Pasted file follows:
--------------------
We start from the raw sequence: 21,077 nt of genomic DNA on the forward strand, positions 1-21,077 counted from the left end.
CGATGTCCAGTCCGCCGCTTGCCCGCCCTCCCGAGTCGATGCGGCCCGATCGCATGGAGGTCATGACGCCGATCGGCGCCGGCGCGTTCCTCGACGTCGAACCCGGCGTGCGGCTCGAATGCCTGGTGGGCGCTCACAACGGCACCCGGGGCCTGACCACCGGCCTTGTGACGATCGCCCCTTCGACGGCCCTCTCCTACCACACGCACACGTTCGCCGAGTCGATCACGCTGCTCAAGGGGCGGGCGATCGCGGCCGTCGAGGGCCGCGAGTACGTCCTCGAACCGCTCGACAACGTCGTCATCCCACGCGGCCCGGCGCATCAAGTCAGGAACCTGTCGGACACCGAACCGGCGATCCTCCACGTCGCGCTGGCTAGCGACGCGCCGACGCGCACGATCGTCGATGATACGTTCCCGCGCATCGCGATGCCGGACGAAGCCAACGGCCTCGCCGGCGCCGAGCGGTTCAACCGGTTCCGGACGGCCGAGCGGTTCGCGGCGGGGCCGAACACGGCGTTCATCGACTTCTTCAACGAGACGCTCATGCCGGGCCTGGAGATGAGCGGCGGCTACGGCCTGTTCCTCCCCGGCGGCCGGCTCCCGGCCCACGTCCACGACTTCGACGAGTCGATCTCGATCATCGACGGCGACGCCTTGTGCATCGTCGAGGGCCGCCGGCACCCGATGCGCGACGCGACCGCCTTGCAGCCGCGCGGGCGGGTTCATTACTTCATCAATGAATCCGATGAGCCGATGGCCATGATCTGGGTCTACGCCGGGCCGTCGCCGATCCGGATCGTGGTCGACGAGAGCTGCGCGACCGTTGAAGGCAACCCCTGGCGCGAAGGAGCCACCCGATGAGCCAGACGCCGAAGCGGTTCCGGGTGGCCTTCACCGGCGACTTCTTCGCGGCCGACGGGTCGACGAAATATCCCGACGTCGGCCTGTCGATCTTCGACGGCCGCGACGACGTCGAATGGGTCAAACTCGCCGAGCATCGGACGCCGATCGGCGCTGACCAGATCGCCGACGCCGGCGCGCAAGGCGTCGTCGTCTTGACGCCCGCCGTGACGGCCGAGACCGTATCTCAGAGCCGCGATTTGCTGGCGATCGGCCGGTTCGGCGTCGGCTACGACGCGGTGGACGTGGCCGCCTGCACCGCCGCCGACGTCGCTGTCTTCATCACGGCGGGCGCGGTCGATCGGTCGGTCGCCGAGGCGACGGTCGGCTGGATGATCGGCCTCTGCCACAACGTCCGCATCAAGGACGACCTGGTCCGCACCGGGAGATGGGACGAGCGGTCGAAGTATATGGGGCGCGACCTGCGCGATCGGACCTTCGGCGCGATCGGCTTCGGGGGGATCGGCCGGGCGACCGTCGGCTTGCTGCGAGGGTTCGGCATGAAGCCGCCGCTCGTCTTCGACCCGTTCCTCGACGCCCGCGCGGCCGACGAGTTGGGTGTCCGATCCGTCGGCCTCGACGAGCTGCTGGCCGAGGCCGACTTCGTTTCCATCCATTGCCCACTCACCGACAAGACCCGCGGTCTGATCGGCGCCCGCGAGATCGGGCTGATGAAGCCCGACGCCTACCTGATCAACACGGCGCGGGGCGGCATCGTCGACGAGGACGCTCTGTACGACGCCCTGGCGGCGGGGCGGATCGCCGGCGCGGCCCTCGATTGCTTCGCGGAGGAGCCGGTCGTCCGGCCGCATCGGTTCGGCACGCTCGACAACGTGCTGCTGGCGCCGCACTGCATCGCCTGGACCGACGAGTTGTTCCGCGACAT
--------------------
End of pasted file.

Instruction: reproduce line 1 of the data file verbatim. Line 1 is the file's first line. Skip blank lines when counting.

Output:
We start from the raw sequence: 21,077 nt of genomic DNA on the forward strand, positions 1-21,077 counted from the left end.